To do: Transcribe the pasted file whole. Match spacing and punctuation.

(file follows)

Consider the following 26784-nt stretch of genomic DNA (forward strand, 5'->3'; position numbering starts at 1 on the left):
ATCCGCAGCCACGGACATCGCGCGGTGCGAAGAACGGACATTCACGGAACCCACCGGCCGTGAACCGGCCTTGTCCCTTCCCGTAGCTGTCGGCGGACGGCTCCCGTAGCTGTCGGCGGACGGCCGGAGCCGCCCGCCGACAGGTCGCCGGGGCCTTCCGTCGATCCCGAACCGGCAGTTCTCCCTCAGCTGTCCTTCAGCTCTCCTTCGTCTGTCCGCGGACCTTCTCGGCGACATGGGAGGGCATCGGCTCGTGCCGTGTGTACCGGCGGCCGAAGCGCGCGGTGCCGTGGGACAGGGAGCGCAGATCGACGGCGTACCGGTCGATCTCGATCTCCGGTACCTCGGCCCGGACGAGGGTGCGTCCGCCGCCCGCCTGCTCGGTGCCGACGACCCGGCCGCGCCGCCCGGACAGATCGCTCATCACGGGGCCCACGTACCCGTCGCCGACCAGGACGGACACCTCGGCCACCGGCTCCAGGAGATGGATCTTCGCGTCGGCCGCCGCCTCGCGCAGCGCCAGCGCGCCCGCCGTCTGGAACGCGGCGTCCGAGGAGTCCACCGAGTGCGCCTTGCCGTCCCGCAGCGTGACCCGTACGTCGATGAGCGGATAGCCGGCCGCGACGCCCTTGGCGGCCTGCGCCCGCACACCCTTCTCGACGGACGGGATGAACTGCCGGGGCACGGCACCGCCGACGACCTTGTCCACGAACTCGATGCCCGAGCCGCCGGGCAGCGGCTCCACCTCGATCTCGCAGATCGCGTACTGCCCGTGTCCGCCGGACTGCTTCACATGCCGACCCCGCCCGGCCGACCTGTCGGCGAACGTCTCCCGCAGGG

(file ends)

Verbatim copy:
Consider the following 26784-nt stretch of genomic DNA (forward strand, 5'->3'; position numbering starts at 1 on the left):
ATCCGCAGCCACGGACATCGCGCGGTGCGAAGAACGGACATTCACGGAACCCACCGGCCGTGAACCGGCCTTGTCCCTTCCCGTAGCTGTCGGCGGACGGCTCCCGTAGCTGTCGGCGGACGGCCGGAGCCGCCCGCCGACAGGTCGCCGGGGCCTTCCGTCGATCCCGAACCGGCAGTTCTCCCTCAGCTGTCCTTCAGCTCTCCTTCGTCTGTCCGCGGACCTTCTCGGCGACATGGGAGGGCATCGGCTCGTGCCGTGTGTACCGGCGGCCGAAGCGCGCGGTGCCGTGGGACAGGGAGCGCAGATCGACGGCGTACCGGTCGATCTCGATCTCCGGTACCTCGGCCCGGACGAGGGTGCGTCCGCCGCCCGCCTGCTCGGTGCCGACGACCCGGCCGCGCCGCCCGGACAGATCGCTCATCACGGGGCCCACGTACCCGTCGCCGACCAGGACGGACACCTCGGCCACCGGCTCCAGGAGATGGATCTTCGCGTCGGCCGCCGCCTCGCGCAGCGCCAGCGCGCCCGCCGTCTGGAACGCGGCGTCCGAGGAGTCCACCGAGTGCGCCTTGCCGTCCCGCAGCGTGACCCGTACGTCGATGAGCGGATAGCCGGCCGCGACGCCCTTGGCGGCCTGCGCCCGCACACCCTTCTCGACGGACGGGATGAACTGCCGGGGCACGGCACCGCCGACGACCTTGTCCACGAACTCGATGCCCGAGCCGCCGGGCAGCGGCTCCACCTCGATCTCGCAGATCGCGTACTGCCCGTGTCCGCCGGACTGCTTCACATGCCGACCCCGCCCGGCCGACCTGTCGGCGAACGTCTCCCGCAGGG